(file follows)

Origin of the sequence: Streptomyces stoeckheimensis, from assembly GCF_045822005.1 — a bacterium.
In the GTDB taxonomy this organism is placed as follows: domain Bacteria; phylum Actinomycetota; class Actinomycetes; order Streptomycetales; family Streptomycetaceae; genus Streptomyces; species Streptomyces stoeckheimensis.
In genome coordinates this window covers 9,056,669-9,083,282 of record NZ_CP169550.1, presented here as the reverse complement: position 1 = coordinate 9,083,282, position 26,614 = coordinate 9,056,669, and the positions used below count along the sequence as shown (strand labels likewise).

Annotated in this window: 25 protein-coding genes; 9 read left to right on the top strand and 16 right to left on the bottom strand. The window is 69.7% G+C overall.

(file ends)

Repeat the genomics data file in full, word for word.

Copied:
Origin of the sequence: Streptomyces stoeckheimensis, from assembly GCF_045822005.1 — a bacterium.
In the GTDB taxonomy this organism is placed as follows: domain Bacteria; phylum Actinomycetota; class Actinomycetes; order Streptomycetales; family Streptomycetaceae; genus Streptomyces; species Streptomyces stoeckheimensis.
In genome coordinates this window covers 9,056,669-9,083,282 of record NZ_CP169550.1, presented here as the reverse complement: position 1 = coordinate 9,083,282, position 26,614 = coordinate 9,056,669, and the positions used below count along the sequence as shown (strand labels likewise).

Annotated in this window: 25 protein-coding genes; 9 read left to right on the top strand and 16 right to left on the bottom strand. The window is 69.7% G+C overall.